• Christmas Village, LOVE Park: pick up some mulled wine and German bratwurst (it’s never too early) during this market’s opening day. It opens at 11am!
  • La Colombe, 1414 S. Penn Square: Sip on specialty coffee or latte cans to go.
  • Rothman Orthopaedics Cabin, 1 S. 15th Street: Spiked hot chocolate and comfort food by the ice rink at City Hall.
  • Capriccio Cafe and Bar, 16th Street and the Benjamin Franklin Parkway: If you’re looking for something a little heartier, snag a roast beef or breakfast sandwich here.
  • Con Murphy’s Irish Pub, 1700 Benjamin Franklin Parkway: Grab breakfast or come back later for Thanksgiving Dinner.
  • Assembly Rooftop Lounge, 1840 Benjamin Franklin Parkway: The ninth floor of the Logan Hotel offers some pretty nice views of the parade, plus brunch and cocktails.
  • Whole Foods, 2101 Pennsylvania Avenue: While all the restaurants in this massive Whole Foods will be closed, you can swing by after the parade for some last-minute shopping.

How can I watch live from home?

If, for some reason, you’re dead-set against attending the parade in person, A) shame on you, but B) there are a few ways of doing it. You can tune into WPVI on your TV to watch the broadcast from your living room, or, if you’re a millennial cord-cutter, you can watch the live stream online via the 6abc website.Sign up here for our daily Philly email and be the first to get all the food/drink/fun in town.

Allie Volpe is a contributor to Thrillist.

Philadelphia

Museum Exhibits in Philly to Check Out Before They Disappear

Get in some culture (and selfies) at the best art exhibits in Philadelphia.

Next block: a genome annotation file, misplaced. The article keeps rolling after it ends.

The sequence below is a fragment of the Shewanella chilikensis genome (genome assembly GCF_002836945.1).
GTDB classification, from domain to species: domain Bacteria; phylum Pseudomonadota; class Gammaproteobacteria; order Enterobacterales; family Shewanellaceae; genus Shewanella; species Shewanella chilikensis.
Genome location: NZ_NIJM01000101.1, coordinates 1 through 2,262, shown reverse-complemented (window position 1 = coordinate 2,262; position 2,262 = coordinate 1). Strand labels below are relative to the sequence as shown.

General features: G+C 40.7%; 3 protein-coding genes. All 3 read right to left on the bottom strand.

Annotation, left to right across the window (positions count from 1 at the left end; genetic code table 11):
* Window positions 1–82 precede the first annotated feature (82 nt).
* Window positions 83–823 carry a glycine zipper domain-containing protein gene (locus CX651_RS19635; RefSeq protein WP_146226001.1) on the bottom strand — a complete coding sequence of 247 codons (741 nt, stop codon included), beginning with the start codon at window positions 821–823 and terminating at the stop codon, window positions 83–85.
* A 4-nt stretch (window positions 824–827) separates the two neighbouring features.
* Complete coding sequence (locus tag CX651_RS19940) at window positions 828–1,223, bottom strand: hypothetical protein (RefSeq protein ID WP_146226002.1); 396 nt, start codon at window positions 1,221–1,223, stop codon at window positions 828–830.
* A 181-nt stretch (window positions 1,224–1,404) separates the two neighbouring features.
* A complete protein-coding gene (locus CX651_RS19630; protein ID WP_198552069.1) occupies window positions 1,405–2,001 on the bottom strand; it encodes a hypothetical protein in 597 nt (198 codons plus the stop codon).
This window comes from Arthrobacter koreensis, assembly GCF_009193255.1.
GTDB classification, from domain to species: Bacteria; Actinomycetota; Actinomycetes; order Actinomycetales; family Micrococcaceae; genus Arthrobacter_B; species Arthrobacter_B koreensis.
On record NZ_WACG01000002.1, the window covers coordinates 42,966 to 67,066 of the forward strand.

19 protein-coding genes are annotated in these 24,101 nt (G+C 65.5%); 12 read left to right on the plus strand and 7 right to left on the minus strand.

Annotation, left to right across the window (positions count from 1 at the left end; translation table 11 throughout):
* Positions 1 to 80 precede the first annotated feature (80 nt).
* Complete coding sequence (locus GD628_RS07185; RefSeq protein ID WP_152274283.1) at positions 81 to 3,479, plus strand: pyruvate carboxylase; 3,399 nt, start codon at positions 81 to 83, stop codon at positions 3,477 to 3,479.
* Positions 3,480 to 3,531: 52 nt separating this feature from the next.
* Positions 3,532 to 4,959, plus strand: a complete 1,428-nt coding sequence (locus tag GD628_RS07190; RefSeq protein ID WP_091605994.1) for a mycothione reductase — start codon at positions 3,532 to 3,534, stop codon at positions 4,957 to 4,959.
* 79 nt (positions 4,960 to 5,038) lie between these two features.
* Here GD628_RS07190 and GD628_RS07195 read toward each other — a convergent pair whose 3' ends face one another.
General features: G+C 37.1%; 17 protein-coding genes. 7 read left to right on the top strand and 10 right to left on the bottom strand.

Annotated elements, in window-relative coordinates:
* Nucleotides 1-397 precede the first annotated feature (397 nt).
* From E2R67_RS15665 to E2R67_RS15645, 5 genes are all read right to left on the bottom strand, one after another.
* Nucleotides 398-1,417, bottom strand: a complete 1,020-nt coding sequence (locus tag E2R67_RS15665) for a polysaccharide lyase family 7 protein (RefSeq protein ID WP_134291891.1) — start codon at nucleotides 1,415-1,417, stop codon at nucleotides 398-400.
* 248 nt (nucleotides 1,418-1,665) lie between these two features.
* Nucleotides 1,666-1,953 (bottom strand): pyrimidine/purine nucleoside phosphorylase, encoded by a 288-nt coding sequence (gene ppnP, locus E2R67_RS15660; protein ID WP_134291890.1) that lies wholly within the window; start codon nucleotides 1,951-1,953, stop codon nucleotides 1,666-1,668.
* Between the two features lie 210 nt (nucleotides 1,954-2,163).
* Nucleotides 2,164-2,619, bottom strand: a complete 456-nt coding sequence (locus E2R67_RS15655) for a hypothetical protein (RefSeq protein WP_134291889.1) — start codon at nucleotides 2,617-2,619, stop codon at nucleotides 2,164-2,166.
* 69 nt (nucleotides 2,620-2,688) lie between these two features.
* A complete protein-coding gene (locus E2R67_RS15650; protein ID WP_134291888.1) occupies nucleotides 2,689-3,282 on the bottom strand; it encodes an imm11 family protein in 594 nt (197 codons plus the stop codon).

Photo courtesy of Disney
Photo courtesy of Disney
Photo courtesy of Disney

From the historical to the artistic, Philadelphia is jam packed with museums. Art aficionados of all ages can get lost inside the likes of tourist-friendly museums like the Philadelphia Museum of Art and the Museum of the American Revolution or feast their eyes on unique exhibitions at institutions like the Fabric Workshop and Museum and the Museum for Art In Wood.

Between big-ticket exhibitions honouring the House of Mouse to collections showcasing the legacy of a prominent Black family in early America, there’s plenty of material to dig into. After you’ve planned a date night and rounded up friends to explore the city, here are the most exciting museum exhibits in Philly right now-before they’re gone for good.

Photo courtesy of Disney
Photo courtesy of Disney
Photo courtesy of Disney

The Franklin Institute

Exhibition: Disney 100: The Exhibition
Mickey Mouse, you look good for your age. Celebrating the 100th anniversary of Disney is a retrospective exhibition, which got its world premiere right here in Philly. Between rarely-seen artworks and artifacts, costumes and props, and interactive installations where you can listen to hit Disney songs, the exhibit is a Disney lover’s wish-upon-a-star-come-true.
Dates: Until August 27, 2023
How to visit: The museum is open Monday through Sunday. Tickets are available online and at the door.

Photo by Ramon Torres, courtesy of ANS
Photo by Ramon Torres, courtesy of ANS
Photo by Ramon Torres, courtesy of ANS

Academy of Natural Sciences

Exhibition: Conversations With Birds
No, not an allusion to the Eagles, this exhibition is dedicated to actual birds, their migration patterns, and humans’ relationship with avian creatures. Expect avian photography and video by local birders and wildlife photographers along with an interactive exhibit showing five migratory birds that pass through the Philadelphia region on their seasonal passage between North and South America.